If your idea of a good time is a pilgrimage to a favorite author’s final resting place (and there are plenty of you out there), you are utterly spoiled for choice in New England.
The gravesites below are often festooned with offerings — notes, pens and pencils, stones, coins, flowers, candles, poems, books, figurines, crystals, pumpkins, you name it — left by visitors as touching tributes to the authors whose work enriched their lives.
Edson Cemetery in Lowell
Jack Kerouac was the central figure of the Beat Generation of the 1950s and the author of the modern classic novel “On the Road.” His grave is in the Edson Cemetery in his hometown of Lowell. According to Jade Oxton of the cemetery, visitors of all ages make the journey every year, depositing “booze, cigarettes, guitar picks, slippers to ‘warm his feet should he come out to smoke a cigarette.’” One famous visitor was guitarist Jimmy Page of Led Zeppelin, who paid his respects with no fanfare; while Bob Dylan and Kerouac contemporary Allen Ginsburg arrived with a film crew that captured the encounter in 1975.
Authors’ Ridge in Concord
If you fancy something more pastoral, try the Authors’ Ridge at the Sleepy Hollow Cemetery. There lie Louisa May Alcott (“Little Women”), key transcendentalists Ralph Waldo Emerson (“Self-Reliance”) and Henry David Thoreau (“Walden”), as well as Transcendental-adjacent novelist Nathaniel Hawthorne (“The Scarlet Letter”). According to Patricia Hopkins of the Sleepy Hollow Cemetery, Authors’ Ridge is, understandably, “a mecca for tourists, researchers, families, and book lovers from all over the country.”
Mount Auburn Cemetery in Cambridge
Mount Auburn Cemetery is the bucolic final choice of an abundance of distinguished New England writers in a magnificent garden setting. It’s a lovely place to take a walk as well as pay your respects. There lies jurist and author Oliver Wendell Holmes; John Bartlett of “Bartlett’s Familiar Quotations”; activist and author Julia Ward Howe (“The Battle Hymn of the Republic”); poets Henry Wadsworth Longfellow, John Ciardi, and Robert Creeley; journalist and feminist Margaret Fuller; behavioral psychologist B.F. Skinner; author Frank Conroy; and a passel of literary Lowells, all poets: Amy, James Russell, and Maria White. Fannie Farmer, author of her classic eponymous cookbook, is buried there, along with children’s poet David McCord and novelists Eleanor Porter (“Pollyanna”) and Jean Lee Latham (“Carry On, Mr. Bowditch”). On the headstone of novelist and short story writer Bernard Malamud is an inscription of his own words: “Art celebrates life and gives us our measure.”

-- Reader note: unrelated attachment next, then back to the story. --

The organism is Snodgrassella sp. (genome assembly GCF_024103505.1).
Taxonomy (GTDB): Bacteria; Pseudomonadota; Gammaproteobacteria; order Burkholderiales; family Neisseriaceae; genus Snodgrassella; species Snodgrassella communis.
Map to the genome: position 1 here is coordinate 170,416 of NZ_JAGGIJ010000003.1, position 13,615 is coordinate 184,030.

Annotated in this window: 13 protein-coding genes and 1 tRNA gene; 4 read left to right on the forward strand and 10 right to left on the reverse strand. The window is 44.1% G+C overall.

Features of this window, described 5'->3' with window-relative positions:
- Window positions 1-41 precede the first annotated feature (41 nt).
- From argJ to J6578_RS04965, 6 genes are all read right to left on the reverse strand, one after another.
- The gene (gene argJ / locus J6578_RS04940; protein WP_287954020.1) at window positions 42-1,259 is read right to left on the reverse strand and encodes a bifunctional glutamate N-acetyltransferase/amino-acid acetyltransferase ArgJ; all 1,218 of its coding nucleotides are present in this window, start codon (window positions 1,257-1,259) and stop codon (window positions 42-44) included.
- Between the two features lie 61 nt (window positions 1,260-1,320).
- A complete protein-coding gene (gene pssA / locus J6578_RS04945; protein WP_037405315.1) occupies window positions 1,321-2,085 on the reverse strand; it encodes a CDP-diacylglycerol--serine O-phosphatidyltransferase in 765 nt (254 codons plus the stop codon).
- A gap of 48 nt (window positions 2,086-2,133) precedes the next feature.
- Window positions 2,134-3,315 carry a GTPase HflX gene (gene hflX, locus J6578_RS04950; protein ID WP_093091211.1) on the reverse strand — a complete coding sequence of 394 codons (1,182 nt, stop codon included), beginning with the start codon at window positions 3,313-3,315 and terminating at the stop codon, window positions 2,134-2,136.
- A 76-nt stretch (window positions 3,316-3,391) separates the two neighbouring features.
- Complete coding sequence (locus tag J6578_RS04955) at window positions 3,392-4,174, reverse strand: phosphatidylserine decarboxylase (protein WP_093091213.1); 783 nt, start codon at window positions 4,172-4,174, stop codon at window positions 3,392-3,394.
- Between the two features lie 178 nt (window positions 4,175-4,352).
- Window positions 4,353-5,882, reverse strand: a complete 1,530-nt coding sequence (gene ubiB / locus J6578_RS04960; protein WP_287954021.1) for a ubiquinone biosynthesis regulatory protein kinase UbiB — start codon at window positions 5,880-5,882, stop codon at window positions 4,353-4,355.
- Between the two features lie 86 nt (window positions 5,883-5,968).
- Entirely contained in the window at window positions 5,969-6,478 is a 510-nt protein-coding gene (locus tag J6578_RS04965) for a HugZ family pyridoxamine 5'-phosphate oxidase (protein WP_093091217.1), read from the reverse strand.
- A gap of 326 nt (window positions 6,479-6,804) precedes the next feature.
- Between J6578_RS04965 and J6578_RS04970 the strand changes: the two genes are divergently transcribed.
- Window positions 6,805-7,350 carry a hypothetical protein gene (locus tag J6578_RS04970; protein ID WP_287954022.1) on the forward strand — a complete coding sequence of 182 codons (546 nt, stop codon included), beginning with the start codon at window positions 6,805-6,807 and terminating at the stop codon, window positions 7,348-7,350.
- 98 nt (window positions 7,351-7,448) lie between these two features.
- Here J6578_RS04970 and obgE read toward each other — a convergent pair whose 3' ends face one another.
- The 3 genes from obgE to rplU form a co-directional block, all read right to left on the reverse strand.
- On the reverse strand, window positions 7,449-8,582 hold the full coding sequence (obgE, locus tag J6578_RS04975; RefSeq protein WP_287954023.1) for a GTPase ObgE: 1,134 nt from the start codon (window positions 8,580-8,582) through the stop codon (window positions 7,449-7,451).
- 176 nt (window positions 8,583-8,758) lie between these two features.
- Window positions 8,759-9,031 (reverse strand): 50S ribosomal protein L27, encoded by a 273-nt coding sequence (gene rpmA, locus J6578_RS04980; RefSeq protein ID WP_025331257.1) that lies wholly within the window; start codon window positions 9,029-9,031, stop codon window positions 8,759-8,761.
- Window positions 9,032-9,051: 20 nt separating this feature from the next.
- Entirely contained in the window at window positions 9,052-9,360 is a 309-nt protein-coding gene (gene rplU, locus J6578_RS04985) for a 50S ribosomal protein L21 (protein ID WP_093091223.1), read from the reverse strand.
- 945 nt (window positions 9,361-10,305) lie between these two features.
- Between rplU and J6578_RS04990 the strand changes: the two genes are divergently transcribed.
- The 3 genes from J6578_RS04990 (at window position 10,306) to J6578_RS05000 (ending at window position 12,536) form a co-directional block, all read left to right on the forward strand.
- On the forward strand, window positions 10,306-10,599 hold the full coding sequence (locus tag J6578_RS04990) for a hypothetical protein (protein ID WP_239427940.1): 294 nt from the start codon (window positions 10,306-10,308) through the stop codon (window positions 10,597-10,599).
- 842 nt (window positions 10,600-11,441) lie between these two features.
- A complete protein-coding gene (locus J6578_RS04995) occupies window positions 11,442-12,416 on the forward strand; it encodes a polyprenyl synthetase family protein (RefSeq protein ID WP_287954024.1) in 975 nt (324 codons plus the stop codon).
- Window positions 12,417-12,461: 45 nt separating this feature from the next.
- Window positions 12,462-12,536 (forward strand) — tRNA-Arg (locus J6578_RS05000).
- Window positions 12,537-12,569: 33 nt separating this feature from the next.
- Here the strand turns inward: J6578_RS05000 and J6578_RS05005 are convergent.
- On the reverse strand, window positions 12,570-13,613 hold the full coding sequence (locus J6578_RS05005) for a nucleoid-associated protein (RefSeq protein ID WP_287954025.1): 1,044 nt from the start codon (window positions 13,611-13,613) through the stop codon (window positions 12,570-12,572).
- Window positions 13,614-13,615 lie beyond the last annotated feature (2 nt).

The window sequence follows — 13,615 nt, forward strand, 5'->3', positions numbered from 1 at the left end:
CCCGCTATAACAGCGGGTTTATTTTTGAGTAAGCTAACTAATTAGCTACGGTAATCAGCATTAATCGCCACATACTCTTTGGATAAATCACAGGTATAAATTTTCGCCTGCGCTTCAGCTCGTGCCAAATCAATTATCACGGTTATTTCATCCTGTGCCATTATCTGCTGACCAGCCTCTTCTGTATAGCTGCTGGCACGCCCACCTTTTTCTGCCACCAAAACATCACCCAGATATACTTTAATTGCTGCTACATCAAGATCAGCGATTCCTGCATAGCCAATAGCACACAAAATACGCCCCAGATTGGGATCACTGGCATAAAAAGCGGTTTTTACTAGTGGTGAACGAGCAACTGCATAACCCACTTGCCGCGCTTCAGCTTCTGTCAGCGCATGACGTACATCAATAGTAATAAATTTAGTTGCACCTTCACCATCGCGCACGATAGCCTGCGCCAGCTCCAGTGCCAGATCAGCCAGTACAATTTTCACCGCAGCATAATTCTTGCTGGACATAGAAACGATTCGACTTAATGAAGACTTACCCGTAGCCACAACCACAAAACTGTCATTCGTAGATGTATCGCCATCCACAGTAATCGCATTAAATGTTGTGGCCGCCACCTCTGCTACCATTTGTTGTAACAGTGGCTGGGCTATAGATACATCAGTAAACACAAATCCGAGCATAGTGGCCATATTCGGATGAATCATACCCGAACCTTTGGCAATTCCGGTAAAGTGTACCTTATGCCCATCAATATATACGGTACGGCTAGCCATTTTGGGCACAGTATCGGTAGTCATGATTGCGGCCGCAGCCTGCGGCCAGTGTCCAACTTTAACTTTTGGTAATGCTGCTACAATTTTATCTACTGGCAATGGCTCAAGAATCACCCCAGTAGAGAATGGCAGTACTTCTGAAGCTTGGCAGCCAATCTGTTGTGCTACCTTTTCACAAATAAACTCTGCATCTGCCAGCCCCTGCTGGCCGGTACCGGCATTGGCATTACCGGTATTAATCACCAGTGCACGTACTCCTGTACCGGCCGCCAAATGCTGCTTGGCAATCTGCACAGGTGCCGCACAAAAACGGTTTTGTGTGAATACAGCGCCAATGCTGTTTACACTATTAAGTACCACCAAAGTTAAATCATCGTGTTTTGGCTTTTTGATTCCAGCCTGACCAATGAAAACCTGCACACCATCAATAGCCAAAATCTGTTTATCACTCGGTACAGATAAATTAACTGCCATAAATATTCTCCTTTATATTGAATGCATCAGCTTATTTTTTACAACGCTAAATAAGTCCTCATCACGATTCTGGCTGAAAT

Forest Hills Cemetery in Jamaica Plain
This location is the final resting place of two well-known 20th-century poets, e.e. cummings and Anne Sexton, as well as playwright Eugene O’Neill. Janice Stetz of the cemetery points out that visitors are often surprised to see the headstone of e.e. cummings, the famously lower-case poet, which says simply “E.E. CUMMINGS” in all capital letters.
West Cemetery in Amherst
Innovative poet Emily Dickinson was laid to rest close to the home where she spent most of her cloistered life. Her grave is prominent and once a year on the anniversary of her death, a Poetry Walk around town culminates at West Cemetery. Despite writing several well-known poems about death (including “Because I could not stop for Death — He kindly stopped for me —”), her tombstone reads simply “Called Back,” which, according to Jane Wald, the executive director of the Emily Dickinson Museum, is a quote from the last letter Dickinson wrote before she died. If you visit West Cemetery, you can’t miss a very large and colorful mural by Cambridge artist David Fichter commemorating the history of Amherst, with Emily Dickinson front and center.
In New Hampshire and Vermont
Willa Cather, the important early 20th-century novelist, was born in Virginia, raised in Nebraska, and lived most of her adult life in New York City. Her work is closely identified with the Nebraska prairie, but she’s buried in the Old Burial Ground in Jaffrey, N.H. She lived in Jaffrey for several months of each year for decades and, according to Bruce Hill of the Jaffrey Historical Society, felt it was where she did her best writing. Cather’s headstone includes a lovely quote from her most famous novel, “My Antonia”: “That is happiness; to be dissolved into something complete and great.”
Also in New Hampshire is Donald Hall, US poet laureate and prize-winning man of letters. He’s buried alongside his beloved second wife, poet Jane Kenyon, in Proctor Academy Cemetery in Andover, N.H. Their joint tombstone carries a poignant line from one of Kenyon’s poems, “Afternoon at MacDowell”: “I believe in the miracles of art, but what prodigy will keep you beside me.”
A decidedly nontraditional graveside in the Nelson Cemetery in Nelson, N.H., belongs to poet Eleanore Marie Sarton, who wrote as May Sarton. It’s a sculpture of a phoenix rising from the flames that she commissioned from her friend Barbara Barton long before her death. Of this sculpture, Sarton remarked, “it does just what I wanted, gives a sense of an uprush of flight.”
Finally, you can pay your respects to four-time Pulitzer-prize-winner and quintessential New England poet Robert Frost by visiting the Old Bennington Cemetery in Bennington, Vt. The plaintive epitaph on his tombstone reads, “I had a lover’s quarrel with the world,” taken from his poem “The Lesson for Today.”
Betsy Groban writes a column on reading for Publishers Weekly Children’s Bookshelf and is the book review editor of the Jane Austen Society of North America.